Emulsification Properties of Lactose Fatty Acid Esters

Authors: Seung-Min Lee, Ashwini Wagh, Guneev Sandhu, Marie K. Walsh

Sugar fatty acid esters (SFAE) are a class of synthetic emulsifiers used in the food, pharmaceutical, and personal care industries. The influence of the fatty acid chain length on the emulsification properties of lactose fatty acid esters (LFAE) including lactose monooctanoate (LMO), lactose monodecanoate (LMD), lactose monolaurate (LML) and lactose monomyristate (LMM) was investigated in this study. The stability of the emulsions as well as the oil droplet size distribution in 20% soybean oil-in-water emulsions was measured at 0.1%, 0.25% and 0.5% of LFAE concentrations. In order of LFAE with the strongest emulsion stabilization characteristics were LML, LMD, LMO and LMM. Oil droplet distributions resulted in the same trend, with LML and LMD maintaining the smallest droplet sizes and thus the most stable emulsion. The hydrophilic-lipophilic balance (HLB) and critical micelle concentrations were determined for each LFAE. An increase in HLB value was seen with an increased CMC value for each LFAE, showing the strength of the linear relationship between these two measured values. Additionally, there was a decrease in HLB and CMC values with a decrease in the fatty acid chain length of each LFAE. This research showed that LML and LMD formed more stable emulsions, even with HLB and CMC values higher than those of LMM suggesting HLB and CMC values alone do not predict emulsifier effectiveness.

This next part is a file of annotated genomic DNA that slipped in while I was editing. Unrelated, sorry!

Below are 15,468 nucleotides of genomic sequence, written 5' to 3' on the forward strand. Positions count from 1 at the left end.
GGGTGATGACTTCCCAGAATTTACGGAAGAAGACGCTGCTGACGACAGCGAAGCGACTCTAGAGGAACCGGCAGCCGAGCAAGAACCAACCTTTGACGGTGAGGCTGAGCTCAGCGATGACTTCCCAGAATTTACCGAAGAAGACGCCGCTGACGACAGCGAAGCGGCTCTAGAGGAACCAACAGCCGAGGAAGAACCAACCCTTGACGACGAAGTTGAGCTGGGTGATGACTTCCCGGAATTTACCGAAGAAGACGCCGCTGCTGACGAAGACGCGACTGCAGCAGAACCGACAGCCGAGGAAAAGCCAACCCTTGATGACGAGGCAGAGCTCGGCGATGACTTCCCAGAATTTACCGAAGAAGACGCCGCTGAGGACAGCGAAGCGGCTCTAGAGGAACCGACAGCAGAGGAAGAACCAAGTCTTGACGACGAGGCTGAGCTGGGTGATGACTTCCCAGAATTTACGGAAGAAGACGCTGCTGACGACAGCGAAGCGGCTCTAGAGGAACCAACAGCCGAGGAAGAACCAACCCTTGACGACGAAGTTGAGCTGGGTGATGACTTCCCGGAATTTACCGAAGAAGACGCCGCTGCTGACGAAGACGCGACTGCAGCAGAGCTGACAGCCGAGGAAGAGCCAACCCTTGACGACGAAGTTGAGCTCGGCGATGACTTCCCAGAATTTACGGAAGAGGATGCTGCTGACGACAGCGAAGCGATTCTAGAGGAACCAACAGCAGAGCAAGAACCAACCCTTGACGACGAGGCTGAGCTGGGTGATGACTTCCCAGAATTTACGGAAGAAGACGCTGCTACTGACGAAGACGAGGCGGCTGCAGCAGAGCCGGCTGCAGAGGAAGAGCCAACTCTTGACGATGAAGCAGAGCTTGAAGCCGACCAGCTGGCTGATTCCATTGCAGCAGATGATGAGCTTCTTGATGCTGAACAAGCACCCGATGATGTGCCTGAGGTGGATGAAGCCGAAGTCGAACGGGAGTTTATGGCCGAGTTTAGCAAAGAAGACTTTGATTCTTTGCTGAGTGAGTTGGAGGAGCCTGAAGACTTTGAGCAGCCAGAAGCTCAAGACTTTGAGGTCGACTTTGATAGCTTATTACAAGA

Journal: Food and Nutrition Sciences
DOI: fns.2018.912096(PDF)
Paper Id: 89034 (metadata)

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